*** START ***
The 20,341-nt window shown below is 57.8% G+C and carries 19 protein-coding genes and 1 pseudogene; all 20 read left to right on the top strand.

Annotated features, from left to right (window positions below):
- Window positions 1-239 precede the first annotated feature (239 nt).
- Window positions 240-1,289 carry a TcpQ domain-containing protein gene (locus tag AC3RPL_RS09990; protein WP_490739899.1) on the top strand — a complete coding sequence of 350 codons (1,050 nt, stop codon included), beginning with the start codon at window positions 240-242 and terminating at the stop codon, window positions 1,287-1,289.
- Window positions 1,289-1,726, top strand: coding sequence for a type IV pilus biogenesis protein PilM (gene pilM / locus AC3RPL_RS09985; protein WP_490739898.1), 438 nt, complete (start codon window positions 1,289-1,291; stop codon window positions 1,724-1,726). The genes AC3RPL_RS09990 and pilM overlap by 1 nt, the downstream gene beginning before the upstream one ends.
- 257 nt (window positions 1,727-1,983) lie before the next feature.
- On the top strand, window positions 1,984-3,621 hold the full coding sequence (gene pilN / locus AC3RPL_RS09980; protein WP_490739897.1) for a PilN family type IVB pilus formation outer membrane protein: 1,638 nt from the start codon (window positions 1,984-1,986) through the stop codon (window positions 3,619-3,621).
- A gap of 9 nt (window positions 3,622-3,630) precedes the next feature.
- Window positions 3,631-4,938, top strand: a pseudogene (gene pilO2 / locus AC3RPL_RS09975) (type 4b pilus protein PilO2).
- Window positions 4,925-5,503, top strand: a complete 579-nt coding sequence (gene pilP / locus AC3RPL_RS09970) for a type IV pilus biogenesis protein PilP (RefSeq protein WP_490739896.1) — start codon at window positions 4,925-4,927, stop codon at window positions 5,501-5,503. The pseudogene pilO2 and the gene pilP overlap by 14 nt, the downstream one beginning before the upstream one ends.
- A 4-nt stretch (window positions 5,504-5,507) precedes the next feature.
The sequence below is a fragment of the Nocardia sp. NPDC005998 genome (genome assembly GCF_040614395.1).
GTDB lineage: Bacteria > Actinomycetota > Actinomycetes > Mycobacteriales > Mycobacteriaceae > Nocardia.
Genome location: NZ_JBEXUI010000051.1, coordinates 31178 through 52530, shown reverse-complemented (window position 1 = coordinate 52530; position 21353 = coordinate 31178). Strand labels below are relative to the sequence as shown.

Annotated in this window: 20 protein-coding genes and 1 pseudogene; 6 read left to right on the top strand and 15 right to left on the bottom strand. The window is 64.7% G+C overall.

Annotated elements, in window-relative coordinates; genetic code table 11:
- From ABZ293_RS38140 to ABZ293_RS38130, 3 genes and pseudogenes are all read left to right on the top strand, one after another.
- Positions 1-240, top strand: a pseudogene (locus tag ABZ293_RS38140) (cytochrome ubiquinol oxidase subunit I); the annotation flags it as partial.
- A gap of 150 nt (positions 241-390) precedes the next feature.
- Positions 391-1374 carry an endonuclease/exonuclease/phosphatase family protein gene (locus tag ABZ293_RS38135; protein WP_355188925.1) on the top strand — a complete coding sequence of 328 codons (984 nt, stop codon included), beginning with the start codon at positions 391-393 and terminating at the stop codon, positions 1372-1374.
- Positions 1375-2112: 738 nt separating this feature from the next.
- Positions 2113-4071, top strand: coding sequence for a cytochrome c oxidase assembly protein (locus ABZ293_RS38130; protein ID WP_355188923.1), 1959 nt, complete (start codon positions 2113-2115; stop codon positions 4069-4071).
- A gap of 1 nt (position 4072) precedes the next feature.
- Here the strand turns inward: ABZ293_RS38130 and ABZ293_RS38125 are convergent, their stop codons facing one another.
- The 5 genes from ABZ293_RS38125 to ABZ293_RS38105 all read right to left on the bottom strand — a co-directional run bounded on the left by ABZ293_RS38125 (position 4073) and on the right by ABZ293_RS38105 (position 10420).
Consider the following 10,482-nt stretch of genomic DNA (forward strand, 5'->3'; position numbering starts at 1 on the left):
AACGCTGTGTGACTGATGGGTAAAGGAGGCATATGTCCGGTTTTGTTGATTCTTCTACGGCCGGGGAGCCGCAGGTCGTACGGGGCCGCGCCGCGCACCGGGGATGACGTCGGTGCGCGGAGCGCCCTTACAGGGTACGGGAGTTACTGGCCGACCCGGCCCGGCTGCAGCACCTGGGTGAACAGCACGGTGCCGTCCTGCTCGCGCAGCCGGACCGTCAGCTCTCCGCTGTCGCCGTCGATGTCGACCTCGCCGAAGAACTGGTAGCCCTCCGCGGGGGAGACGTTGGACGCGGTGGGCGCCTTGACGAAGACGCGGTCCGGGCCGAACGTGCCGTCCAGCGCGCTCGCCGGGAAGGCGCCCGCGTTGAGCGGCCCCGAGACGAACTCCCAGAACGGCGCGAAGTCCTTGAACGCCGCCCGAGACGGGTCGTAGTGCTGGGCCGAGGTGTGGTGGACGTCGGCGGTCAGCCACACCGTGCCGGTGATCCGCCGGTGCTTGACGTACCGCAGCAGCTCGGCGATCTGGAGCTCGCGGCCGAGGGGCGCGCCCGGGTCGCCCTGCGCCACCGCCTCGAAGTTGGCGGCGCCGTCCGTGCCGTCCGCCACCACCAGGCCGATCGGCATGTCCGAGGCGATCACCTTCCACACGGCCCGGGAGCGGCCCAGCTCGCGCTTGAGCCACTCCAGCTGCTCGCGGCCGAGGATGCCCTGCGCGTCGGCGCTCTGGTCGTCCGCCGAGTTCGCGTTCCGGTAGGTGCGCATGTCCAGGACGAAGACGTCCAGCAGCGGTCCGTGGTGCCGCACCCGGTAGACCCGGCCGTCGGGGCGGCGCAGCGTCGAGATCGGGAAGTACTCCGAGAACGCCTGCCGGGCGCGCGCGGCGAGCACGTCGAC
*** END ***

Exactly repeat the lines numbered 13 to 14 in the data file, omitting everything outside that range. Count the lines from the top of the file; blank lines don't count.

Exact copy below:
GTDB lineage: Bacteria > Actinomycetota > Actinomycetes > Mycobacteriales > Mycobacteriaceae > Nocardia.
Genome location: NZ_JBEXUI010000051.1, coordinates 31178 through 52530, shown reverse-complemented (window position 1 = coordinate 52530; position 21353 = coordinate 31178). Strand labels below are relative to the sequence as shown.